Determining the quality of pain helps to deduce whether one's pain is superficial or deep. Questions should be asked about the specific characteristics of the pain, whether it is sharp, dull, or burning in nature. Superficial lesions will likely be sharp, burning, and well localized, whereas pain caused by deep somatic or visceral disease may be dull, diffuse, and poorly localizable. To better understand the severity behind a patient's pain, descriptive scales are effective.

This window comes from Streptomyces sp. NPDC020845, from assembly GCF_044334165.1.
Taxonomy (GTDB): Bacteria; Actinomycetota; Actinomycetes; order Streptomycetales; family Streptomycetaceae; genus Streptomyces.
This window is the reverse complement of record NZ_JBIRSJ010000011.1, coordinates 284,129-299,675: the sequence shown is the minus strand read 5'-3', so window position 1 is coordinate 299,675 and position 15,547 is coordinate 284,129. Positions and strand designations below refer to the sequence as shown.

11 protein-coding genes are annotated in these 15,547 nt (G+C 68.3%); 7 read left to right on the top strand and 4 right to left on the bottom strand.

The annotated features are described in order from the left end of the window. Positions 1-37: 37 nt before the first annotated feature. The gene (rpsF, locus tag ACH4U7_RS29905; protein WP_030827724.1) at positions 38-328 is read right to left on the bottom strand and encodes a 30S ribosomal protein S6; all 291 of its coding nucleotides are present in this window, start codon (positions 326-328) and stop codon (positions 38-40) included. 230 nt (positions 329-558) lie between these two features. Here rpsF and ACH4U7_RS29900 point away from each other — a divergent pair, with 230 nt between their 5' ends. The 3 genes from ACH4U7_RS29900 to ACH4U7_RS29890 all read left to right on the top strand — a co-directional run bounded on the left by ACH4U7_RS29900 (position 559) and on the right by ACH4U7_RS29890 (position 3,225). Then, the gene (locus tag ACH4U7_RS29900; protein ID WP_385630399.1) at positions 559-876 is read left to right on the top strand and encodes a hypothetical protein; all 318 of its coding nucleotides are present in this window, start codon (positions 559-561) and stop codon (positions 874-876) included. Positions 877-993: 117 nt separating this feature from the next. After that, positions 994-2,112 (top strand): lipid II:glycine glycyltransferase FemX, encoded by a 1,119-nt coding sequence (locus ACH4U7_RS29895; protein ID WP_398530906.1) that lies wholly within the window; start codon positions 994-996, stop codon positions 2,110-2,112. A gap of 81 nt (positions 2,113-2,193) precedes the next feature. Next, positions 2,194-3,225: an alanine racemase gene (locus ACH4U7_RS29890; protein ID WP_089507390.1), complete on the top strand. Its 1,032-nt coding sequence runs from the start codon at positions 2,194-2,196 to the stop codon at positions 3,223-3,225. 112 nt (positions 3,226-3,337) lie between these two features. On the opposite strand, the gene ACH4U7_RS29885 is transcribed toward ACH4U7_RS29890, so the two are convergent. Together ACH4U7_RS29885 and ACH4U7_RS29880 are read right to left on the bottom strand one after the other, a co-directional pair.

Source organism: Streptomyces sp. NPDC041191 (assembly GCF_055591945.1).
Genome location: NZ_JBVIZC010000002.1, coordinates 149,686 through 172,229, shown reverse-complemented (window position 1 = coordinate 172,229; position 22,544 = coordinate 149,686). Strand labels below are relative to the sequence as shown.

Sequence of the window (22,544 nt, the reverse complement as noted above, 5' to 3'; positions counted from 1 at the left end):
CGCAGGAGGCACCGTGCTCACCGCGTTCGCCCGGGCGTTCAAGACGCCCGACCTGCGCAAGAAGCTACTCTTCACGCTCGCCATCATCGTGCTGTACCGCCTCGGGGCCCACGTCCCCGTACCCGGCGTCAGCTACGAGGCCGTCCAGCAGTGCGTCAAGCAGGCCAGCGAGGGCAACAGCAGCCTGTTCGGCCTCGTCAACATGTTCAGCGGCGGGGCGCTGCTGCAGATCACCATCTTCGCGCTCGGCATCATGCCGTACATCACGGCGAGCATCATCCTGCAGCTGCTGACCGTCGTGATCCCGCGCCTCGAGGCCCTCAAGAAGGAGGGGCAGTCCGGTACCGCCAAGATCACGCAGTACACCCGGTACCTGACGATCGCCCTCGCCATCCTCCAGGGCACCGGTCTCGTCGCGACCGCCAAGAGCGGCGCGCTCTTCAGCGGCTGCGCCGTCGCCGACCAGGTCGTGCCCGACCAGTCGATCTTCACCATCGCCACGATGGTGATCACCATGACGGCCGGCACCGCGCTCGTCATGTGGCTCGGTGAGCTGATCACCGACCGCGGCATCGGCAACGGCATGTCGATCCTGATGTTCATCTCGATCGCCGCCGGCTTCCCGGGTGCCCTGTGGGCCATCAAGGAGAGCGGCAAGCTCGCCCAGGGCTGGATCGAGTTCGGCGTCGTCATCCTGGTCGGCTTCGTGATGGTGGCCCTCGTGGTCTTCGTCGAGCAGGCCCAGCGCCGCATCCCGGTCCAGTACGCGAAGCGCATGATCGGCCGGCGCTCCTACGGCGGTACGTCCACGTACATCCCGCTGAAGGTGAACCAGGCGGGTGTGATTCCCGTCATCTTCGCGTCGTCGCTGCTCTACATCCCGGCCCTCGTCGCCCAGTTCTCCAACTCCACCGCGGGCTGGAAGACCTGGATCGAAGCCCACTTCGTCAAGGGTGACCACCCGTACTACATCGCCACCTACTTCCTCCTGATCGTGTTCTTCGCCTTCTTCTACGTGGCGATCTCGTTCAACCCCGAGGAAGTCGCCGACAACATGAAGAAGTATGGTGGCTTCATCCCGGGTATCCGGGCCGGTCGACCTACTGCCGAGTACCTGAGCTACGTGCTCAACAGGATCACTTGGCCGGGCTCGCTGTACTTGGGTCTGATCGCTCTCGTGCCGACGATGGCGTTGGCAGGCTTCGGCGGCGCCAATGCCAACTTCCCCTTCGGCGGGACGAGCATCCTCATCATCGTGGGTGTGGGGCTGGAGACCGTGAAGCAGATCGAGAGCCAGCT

Various patterns also help distinguish different pain states. For example, tic douloureux will often present as a brief flash, while inflammatory pain or migraines will demonstrate a rhythmic nature. Unfortunately, the quality of many patients' pain description varies, blurring the boundaries between whether the pain is due to a somatic, visceral, or neuropathic process.
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